For Banff-born artist Wendy Bradley, being invited to exhibit her work at the Whyte Museum of the Canadian Rockies closes a circle opened many years ago.
As a little girl, when the public library was still in its old location (now the museum archives), Bradley would slip downstairs to the gallery to investigate artwork by Peter and Catharine Whyte and Carl Rungius.
“I used to go downstairs every time there was a new show and see what was on the walls, and I can vividly remember – I don’t know how old I was – I stood in that gallery and I waited for everyone to leave and I said out loud ‘may I please show my art here some day?’ So for me to be asked to do a show, it is a wonderful completion of a circle,” Bradley said, Monday (Feb. 28).
And the only show she could possibly do at the Whyte Museum, Bradley said, is one that features her love of her home of Banff and the Rocky Mountains.
As a result of the invitation and her love for Banff, Bradley is presenting 30 oil paintings, two of which are for display and the other 28 are for sale as part of W.J. Bradley: A Sense of Place Art Show & Sale at the Whyte Museum March 4 to April 18. An opening reception will be held Friday (March 4) from 6-8 p.m.
“My sense of place is derived from my long family history, my own experience of the landscape and being the recipient of abundant gifts of a life lived in this vibrant mountain culture,” she said.
Four generations of Bradley’s family have lived in Banff, including her two children, twins Kurt and Kathryn. Her grandfather, Chuck Millar, worked as a trail guide and packer for the Brewster family business in the late 1920s. In the early 1930s, Millar started working at Assiniboine Lodge, where his wife, Doris, and their three children joined him. Chuck’s Ridge, which separates Nestor and Elizabeth Creeks, northwest of Mt. Assiniboine, is named for Bradley’s grandfather.
Bradley works in oils and for the past seven years she has been perfecting a glazing technique that gives her work a luminosity that creates a remarkable glow.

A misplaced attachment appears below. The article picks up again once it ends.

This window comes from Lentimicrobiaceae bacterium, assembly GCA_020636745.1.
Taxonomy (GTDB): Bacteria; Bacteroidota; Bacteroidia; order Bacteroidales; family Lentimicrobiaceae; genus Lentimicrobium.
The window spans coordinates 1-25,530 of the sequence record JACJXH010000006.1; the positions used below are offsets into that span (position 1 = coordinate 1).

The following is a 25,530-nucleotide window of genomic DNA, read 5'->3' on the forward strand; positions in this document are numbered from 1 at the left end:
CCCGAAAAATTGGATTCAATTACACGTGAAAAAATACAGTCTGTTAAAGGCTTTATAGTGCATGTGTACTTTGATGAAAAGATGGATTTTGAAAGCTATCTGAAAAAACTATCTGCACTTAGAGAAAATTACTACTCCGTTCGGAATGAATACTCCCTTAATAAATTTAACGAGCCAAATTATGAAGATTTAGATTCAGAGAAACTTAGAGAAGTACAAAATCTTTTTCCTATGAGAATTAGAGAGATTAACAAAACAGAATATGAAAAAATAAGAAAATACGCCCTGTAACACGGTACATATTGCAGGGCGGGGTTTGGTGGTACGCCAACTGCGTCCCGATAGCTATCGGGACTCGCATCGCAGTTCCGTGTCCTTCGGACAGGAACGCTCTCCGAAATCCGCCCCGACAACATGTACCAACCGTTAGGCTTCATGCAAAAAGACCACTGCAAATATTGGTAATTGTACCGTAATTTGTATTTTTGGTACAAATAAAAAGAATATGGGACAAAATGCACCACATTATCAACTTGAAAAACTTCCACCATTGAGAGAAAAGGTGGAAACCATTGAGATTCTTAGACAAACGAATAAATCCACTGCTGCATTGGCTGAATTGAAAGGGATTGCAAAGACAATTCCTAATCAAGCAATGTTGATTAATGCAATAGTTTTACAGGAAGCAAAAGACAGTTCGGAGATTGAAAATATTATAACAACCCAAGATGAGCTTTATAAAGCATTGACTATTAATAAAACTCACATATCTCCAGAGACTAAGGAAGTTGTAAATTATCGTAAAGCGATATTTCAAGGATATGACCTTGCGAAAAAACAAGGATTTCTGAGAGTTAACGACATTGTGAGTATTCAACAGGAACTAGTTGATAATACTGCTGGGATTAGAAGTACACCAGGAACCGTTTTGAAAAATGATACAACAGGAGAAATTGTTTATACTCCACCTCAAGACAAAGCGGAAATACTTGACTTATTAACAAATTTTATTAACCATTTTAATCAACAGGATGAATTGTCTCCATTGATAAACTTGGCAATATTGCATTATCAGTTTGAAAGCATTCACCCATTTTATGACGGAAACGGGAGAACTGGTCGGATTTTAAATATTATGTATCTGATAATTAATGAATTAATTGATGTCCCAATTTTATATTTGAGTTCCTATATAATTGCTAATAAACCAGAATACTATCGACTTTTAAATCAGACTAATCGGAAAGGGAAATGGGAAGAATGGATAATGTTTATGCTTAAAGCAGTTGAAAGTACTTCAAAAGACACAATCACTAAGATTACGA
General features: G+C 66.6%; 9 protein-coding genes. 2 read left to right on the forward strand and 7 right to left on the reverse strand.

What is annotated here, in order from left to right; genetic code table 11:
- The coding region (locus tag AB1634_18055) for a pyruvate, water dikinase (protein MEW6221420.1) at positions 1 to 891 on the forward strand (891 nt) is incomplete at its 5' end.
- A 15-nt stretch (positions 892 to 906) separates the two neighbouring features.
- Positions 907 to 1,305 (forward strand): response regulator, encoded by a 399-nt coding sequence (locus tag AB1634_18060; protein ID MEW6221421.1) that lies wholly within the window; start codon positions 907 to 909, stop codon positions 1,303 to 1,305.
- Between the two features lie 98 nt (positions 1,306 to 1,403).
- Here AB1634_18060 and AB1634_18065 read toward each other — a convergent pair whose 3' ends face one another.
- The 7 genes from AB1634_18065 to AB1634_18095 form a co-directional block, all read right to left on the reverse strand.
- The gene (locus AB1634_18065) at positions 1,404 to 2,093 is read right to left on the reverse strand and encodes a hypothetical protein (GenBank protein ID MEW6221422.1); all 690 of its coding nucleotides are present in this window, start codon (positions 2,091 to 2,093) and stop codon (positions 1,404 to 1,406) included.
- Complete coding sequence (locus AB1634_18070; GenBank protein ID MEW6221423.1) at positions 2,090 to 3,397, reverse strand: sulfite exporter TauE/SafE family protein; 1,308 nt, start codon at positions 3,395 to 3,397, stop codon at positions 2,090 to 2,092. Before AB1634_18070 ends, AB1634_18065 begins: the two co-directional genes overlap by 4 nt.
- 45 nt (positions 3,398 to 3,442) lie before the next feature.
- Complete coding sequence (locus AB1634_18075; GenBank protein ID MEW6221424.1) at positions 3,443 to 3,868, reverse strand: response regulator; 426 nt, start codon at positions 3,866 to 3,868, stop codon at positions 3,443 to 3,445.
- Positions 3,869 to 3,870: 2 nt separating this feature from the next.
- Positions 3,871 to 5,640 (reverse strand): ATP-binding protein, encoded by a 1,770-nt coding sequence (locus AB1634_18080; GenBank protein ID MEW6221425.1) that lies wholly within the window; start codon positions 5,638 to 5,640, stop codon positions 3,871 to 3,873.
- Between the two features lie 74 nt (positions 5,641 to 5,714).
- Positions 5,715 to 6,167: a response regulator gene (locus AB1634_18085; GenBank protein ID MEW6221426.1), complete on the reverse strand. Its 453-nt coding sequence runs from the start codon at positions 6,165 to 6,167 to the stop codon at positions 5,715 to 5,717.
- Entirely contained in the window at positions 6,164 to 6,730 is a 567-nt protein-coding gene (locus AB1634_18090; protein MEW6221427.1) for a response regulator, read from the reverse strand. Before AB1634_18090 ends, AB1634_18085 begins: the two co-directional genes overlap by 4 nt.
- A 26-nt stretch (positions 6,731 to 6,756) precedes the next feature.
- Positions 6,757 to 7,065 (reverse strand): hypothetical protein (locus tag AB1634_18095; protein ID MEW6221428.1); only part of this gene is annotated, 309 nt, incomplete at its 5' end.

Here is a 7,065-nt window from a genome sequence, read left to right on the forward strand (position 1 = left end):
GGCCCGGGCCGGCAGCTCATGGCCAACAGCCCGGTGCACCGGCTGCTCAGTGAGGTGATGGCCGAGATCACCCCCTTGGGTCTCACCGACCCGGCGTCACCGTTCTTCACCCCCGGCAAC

But it is not a fast or an easy technique.
Each area of the painting, whether sky or water, even the elements within the water, such as the surface reflection, requires a different number of layers of glaze, some two, others six.
And as each layer also takes time to dry, a single painting can take 12 weeks to complete.
The result is also surprisingly warm and, as Bradley said from her perspective, filled with joy and gratitude, along with a responsibility of protecting her birthplace for future generations.
“I am filled with gratitude, there’s a lot of gratitude for the place, the people and the culture and how I connect in a different way.“For someone from the area I want them to look at the images and I want to convey how I feel about them, so that there may be a connection for them. And for someone who has never been to the area, I want to convey how I feel about these places, but also my experience of belonging here in this part of the world, in this place,” she said.
The exhibition includes images, including iconic ones that have deep meaning for Bradley, such as Assiniboine, Vermilion Lakes, and the lesser known or visited places such as Lake McArthur, as well as areas around Banff such as Bow Falls, Fenland Trail and the hoodoos.
“There are so many layers to sense of place; there is geographical, historical, experiential, culture and the arts, memories of the important people in these places and in your life,” she said. “I love the way mountain landscape changes. It can be moody or bright or change over the course of the day and that really ties into the whole human experience. At the core there is that authentic self and that all of the wind or light can move over the landscape and it stills remain authentic, it just expresses itself in different ways,” she said.
And, given her long connection to the Banff region, when she needs to reconnect, she heads into the landscape she loves.
“When I want comfort, when I want inspiration, I go out there. I just drink in what is happening in the landscape.”